Craig has conducted deep-sea research for 11 years and published over 30 papers in the area. Participation in dozens of expeditions has taken him to the Antarctic and the most remote regions of the Pacific and Atlantic. Craig's research focuses on the ecological and evolutionary drivers of marine invertebrate biodiversity and body size. He is the author and editor of Deep-Sea News, a popular deep-sea themed blog and rated as the number one ocean blog on the web, and his popular writing has been featured in Cosmos, Science Illustrated, and Open Lab: The Best Science Writing on the Web.


Linda Kuhnz
Senior Research Technician, MBARI

Linda specializes in the ecology of small animals that live in marine sediments (macrofauna), and larger invertebrates and fishes that live on the seafloor or just above it (megafauna). She conducts habitat characterization studies in benthic (seafloor) ecosystems using underwater video and by collecting deep-sea animals. She hopes to find some new and interesting animals in the unique habitats we are visiting on this cruise.

Ángel Puga-Bernabéu
Postdoctoral Fellow, University of Sydney

Angel is a carbonate sedimentologist specialist in non-tropical carbonate sediments. His current research, however, is focused on the tropical realm. He is working on drowned reefs from Hawaii, studying their morphology and structure, sedimentary facies and stratigraphical successions in order to attempt to constraint eustatic sea-level changes, subsidence rates, drowning times, carbonate accretion rates, and paleobathymetry. In this expedition Angel hopes to learn basic skills in marine geology that could help him to better understand the data he works with in his current research.

Julio Harvey
Research Technician, MBARI

Julio is a molecular ecologist and evolutionary biologist currently working on the population genetics of various deep-sea invertebrate species in Bob Vrijenhoek's laboratory. Julio is also developing molecular probes capable of detecting a variety of marine invertebrate larvae and other microorganisms from environmental seawater samples as part of the Environmental Sample Processor project.

Chris Mah
Research Collaborator, Smithsonian Institution

Chris specializes in the evolution, systematics, and taxonomy of echinoderms, specifically asteroids (starfish or sea stars). His research emphasizes cold-water species, including those living in the deep sea and at high-latitudes (Antarctica and the Arctic). He has identified starfish species for National Geographic, the National Marine Fisheries Service, and MBARI, as well as organizations in France, Australia, Palau, and New Zealand. He has been on many deep-sea cruises, including submersible work in the Bahamas and Hawaii as well as more conventional scientific cruises in Antarctica, Alaska, as well as off Monterey, California. He is also the author of the Echinoblog, an echinoderm-themed blog. This will be his first trip on the Western Flyer.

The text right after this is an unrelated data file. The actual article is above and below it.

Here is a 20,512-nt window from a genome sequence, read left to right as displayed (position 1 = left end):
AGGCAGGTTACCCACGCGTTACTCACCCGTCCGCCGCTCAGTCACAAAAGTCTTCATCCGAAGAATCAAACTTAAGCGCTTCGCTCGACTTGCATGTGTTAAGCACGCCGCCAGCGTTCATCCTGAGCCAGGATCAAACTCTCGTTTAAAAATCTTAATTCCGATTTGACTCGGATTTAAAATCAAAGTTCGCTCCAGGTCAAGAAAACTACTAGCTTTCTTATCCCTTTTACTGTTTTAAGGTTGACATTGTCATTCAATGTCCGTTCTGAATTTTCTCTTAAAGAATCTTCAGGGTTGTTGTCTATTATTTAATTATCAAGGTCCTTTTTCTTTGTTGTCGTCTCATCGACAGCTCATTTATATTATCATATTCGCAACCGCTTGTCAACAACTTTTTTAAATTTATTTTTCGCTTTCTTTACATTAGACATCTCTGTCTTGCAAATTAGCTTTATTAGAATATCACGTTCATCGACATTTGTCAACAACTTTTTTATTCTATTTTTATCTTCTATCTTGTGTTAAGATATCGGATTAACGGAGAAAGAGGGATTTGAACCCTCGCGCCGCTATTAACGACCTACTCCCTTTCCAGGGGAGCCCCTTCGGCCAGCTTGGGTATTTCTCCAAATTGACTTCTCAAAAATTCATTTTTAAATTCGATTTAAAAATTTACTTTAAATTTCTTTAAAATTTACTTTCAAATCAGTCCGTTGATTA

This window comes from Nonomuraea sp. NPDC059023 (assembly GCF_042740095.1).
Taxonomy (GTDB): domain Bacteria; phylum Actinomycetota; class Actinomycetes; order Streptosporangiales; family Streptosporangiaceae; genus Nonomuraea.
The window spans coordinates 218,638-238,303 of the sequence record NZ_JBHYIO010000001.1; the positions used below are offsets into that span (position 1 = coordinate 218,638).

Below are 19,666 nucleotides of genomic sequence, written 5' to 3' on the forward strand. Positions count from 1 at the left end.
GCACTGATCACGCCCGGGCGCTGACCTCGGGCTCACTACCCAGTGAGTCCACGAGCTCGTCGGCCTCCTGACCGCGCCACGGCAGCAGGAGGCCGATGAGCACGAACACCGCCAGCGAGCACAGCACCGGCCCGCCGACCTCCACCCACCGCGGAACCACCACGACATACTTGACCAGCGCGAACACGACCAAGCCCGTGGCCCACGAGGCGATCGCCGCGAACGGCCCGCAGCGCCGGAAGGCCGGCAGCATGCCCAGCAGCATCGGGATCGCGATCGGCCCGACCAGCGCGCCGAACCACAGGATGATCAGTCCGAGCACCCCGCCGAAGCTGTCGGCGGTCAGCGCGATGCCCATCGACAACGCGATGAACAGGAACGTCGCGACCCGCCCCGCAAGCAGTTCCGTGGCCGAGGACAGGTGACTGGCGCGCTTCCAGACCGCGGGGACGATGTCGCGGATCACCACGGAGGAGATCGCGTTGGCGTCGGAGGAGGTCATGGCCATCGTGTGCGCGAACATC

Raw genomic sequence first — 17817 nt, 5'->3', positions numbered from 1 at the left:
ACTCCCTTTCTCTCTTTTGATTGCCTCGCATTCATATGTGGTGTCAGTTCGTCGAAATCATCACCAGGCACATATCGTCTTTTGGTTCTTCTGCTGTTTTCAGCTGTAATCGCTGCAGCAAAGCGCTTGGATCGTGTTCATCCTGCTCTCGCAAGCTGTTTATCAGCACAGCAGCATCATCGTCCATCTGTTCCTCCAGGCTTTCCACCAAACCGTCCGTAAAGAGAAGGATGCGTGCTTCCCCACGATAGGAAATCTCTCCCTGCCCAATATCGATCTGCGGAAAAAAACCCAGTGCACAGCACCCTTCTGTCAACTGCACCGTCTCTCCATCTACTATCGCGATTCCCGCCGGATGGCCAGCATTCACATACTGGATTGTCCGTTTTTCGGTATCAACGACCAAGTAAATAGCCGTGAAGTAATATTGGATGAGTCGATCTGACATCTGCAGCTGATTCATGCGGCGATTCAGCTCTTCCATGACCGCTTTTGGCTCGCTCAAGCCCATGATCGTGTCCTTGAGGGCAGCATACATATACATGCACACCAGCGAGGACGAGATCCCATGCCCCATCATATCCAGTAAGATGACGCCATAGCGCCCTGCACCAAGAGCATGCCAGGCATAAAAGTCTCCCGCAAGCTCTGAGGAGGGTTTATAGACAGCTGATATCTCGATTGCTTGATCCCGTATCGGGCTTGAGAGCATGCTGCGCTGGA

Soureya Becker
Graduate Student

Soureya recently received her bachelor's degree in general geology in Munich. She gained field experience related to volcanology during a campaign to Colima volcano in Mexico, where she looked at pyroclastic flow and block-and-ash flow deposits, did detailed stratigraphic logs, and performed density measurements in the field. She also participated in a field trip to Etna, Vulcano, Lipari, and Stromboli volcanoes where she was shown the different aspects of Italian volcanism. After these terrestrial experiences she is now looking forward to discovering more about submarine volcanism. She will benefit greatly from participating in this cruise, as it is highly complementary to her university education.

Levin Castillo
Student, University of Quebec, Chicoutimi

Levin Castillo-Guimond finished a BSc-Honour's degree in Earth Sciences at University of Quebec in Chicoutimi (UQAC-2009). His prime interest was on the physical volcanology of Archean mafic and felsic submarine successions, as they are often associated with volcanic massive sulfide deposits (VMS). In addition, to better understand large-scale caldera evolution and pyroclastic processes, Levin participated on a field trip in autumn 2007 on the island of Tenerife (Canary Islands). In summer 2009 he worked for an exploration focusing on gold and uranium deposits.

Gillian Clague

Gillian recently received her BSc-Honours degree in Marine Biology in Brisbane, Australia. She gained diving field experience while observing fish behavior on the Great Barrier Reef. On previous research cruises, she has assisted in the processing of collected organisms and in the collection and analysis of underwater video to identify the benthic life present on flows over an age series. On this cruise, she will assist in the collection of underwater video and hydrothermal clams and tubeworms, and aims to gain a better understanding of the diversity of animals living at these sites.